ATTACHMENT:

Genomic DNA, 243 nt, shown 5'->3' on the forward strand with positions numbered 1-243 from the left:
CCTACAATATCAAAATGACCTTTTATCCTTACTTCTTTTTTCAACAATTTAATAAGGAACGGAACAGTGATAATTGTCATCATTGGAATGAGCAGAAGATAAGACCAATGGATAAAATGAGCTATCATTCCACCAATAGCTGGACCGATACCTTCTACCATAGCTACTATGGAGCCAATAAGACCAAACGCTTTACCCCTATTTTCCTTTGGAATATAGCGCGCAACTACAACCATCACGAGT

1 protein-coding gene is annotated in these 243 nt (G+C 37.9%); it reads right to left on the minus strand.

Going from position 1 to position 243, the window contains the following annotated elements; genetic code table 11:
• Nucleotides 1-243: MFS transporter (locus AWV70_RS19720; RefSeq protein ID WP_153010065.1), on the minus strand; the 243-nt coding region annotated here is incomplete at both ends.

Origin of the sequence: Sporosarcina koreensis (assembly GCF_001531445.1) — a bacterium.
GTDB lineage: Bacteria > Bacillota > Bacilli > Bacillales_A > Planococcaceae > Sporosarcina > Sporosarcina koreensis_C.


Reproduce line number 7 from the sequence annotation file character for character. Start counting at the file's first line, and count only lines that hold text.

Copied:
GTDB lineage: Bacteria > Bacillota > Bacilli > Bacillales_A > Planococcaceae > Sporosarcina > Sporosarcina koreensis_C.